Engineering drawing and survey Board Question of 2014. Engineering drawing, also known as an Engineering Drafting and a type of technical drawing, is used to fully and clearly define requirements for engineered items.

Engineering drawing and survey Board Question of 2014

Engineering drawing and survey Board Question of 2014

Engineering drawing and survey Board Question of 2014

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Relationship to artistic drawing:

Engineering drawing and artistic drawing are both types of drawing, and either may be called simply “drawing” when the context is implicit. Engineering drawing shares some traits with artistic drawing in that both create pictures. But whereas the purpose of artistic drawing is to convey emotion or artistic sensitivity in some way (subjective impressions), the purpose of engineering drawing is to convey information (objective facts). One of the corollaries that follows from this fact is that, whereas anyone can appreciate artistic drawing (even if each viewer has his own unique appreciation), engineering drawing requires some training to understand (like any language); but there is also a high degree of objective commonality in the interpretation (also like other languages). In fact, engineering drawing has evolved into a language that is more precise and unambiguous than natural languages; in this sense it is closer to a programming language in its communication ability. Engineering drawing uses an extensive set of conventions to convey information very precisely, with very little ambiguity.

Relationship to other technical drawing types

The process of producing engineering drawings, and the skill of producing those, is often referred to as technical drawing or drafting (also spelled draughting), although technical drawings are also required for disciplines that would not ordinarily be thought of as parts of engineering (such as architecture, landscaping, cabinet making, and garment-making).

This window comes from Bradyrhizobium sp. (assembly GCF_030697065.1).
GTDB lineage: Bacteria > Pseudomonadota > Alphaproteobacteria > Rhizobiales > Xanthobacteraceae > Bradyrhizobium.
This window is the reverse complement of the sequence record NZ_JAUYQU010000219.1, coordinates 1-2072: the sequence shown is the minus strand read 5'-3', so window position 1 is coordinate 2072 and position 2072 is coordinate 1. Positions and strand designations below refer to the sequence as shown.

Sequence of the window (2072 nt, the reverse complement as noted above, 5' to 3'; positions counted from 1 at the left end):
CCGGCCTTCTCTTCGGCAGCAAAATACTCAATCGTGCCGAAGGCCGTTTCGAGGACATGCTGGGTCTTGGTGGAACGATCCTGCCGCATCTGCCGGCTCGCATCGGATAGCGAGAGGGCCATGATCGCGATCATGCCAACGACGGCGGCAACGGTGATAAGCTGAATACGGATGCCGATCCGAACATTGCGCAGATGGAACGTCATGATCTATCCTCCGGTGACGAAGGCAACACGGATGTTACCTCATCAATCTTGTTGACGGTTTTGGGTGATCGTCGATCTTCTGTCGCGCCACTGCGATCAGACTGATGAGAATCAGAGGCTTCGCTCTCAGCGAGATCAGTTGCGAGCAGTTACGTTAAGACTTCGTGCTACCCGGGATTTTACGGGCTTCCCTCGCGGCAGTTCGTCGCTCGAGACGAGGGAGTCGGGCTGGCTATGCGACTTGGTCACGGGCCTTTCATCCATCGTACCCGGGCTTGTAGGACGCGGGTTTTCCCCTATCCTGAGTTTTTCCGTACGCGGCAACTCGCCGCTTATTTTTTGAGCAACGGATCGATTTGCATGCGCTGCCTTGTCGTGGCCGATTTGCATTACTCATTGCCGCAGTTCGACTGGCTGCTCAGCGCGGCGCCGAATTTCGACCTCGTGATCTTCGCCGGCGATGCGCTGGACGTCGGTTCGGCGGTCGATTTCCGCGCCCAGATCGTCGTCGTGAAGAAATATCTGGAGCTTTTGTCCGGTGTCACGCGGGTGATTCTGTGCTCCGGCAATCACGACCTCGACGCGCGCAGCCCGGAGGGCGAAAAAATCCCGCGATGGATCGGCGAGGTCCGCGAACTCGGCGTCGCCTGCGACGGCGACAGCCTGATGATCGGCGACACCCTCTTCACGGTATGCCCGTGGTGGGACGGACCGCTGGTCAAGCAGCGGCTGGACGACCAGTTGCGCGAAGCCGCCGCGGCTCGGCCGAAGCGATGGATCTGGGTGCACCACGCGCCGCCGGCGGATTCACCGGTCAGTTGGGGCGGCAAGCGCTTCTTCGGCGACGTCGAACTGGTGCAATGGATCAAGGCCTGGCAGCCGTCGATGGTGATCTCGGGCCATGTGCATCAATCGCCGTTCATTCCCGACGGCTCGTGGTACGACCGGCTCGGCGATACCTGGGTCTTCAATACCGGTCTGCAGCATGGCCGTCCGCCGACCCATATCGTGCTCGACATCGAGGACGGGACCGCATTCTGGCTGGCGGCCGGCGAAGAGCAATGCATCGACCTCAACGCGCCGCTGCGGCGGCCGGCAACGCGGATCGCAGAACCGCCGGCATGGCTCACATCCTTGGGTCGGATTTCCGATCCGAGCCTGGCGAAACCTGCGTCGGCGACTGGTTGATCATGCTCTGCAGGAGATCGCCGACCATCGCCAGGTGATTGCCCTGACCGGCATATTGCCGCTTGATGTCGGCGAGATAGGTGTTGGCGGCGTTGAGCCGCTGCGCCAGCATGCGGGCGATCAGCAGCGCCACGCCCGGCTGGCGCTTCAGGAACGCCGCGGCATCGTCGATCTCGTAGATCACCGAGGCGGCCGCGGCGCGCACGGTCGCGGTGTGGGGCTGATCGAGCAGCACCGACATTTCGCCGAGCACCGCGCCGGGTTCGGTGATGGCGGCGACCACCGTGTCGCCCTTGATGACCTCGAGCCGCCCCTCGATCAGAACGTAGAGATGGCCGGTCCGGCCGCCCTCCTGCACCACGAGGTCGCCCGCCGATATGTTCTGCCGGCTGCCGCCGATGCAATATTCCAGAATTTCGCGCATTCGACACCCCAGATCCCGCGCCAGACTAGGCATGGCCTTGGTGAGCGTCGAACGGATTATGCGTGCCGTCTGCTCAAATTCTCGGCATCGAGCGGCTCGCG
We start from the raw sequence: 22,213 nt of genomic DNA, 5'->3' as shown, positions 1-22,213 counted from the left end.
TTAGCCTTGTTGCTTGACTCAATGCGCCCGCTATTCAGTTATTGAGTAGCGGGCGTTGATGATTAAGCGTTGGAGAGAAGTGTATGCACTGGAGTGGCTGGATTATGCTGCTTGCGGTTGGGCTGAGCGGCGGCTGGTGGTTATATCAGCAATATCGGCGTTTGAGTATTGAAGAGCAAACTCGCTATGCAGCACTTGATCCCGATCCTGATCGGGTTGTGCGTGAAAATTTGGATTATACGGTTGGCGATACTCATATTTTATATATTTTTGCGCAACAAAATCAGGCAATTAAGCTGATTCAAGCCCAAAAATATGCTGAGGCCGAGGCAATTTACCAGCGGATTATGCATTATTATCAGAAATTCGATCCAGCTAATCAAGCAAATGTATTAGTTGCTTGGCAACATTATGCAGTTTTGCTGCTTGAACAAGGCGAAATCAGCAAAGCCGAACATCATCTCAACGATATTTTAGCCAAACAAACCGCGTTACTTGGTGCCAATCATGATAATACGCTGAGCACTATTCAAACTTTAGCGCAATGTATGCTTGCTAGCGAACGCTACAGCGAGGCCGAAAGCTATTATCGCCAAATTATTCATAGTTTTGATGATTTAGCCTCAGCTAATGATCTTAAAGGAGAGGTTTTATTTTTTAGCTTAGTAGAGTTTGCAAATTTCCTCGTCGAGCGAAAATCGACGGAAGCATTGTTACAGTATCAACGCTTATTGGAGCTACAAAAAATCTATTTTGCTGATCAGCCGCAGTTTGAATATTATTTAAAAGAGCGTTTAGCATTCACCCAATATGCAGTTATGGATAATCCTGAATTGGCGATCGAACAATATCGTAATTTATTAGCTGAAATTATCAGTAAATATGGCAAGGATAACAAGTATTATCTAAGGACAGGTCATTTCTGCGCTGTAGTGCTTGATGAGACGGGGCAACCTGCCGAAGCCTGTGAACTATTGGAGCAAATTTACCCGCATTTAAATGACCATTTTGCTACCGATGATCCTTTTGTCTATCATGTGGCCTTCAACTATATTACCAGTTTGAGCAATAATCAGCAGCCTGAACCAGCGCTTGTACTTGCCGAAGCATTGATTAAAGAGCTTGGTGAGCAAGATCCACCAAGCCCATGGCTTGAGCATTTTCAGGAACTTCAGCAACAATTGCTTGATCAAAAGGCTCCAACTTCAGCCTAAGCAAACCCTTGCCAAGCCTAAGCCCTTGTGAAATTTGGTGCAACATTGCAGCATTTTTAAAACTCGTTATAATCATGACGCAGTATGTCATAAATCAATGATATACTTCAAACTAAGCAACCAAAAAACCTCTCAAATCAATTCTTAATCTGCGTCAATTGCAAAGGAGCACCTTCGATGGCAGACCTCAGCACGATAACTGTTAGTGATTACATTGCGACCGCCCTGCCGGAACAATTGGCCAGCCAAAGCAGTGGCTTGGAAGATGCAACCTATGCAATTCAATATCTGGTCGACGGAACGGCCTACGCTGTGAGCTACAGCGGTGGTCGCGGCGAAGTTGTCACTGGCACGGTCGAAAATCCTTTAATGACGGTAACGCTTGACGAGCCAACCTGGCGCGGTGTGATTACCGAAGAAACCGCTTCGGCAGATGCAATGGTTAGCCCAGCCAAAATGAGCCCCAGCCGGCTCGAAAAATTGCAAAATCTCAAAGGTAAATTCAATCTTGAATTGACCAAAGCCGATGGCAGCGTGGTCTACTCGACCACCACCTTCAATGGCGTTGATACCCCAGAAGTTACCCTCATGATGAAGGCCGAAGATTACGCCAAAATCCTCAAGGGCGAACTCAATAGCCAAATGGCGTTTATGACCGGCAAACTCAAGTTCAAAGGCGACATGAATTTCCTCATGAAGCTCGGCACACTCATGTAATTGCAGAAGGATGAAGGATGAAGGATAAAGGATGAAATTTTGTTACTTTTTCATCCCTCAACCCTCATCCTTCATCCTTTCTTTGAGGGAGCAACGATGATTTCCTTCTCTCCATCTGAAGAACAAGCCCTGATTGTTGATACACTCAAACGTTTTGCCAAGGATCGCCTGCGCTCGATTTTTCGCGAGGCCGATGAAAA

Cascading of conventions by specialty:

The various fields share many common conventions of drawing, while also having some field-specific conventions. For example, even within metalworking, there are some process-specific conventions to be learned—casting, machining, fabricating, and assembly all have some special drawing conventions, and within fabrication there is further division, including welding, riveting, pipefitting, and erecting. Each of these trades has some details that only specialists will have memorized.

Legal instruments:

An engineering drawing is a legal document (that is, a legal instrument), because it communicates all the needed information about “what is wanted” to the people who will expend resources turning the idea into a reality. It is thus a part of a contract; the purchase order and the drawing together, as well as any ancillary documents (engineering change orders [ECOs], called-out specs), constitute the contract. Thus, if the resulting product is wrong, the worker or manufacturers are protected from liability as long as they have faithfully executed the instructions conveyed by the drawing. If those instructions were wrong, it is the fault of the engineer. Because manufacturing and construction are typically very expensive processes (involving large amounts of capital and payroll), the question of liability for errors has great legal implications as each party tries to blame the other and assign the wasted cost to the other’s responsibility. This is the biggest reason why the conventions of engineering drawing have evolved over the decades toward a very precise, unambiguous state.

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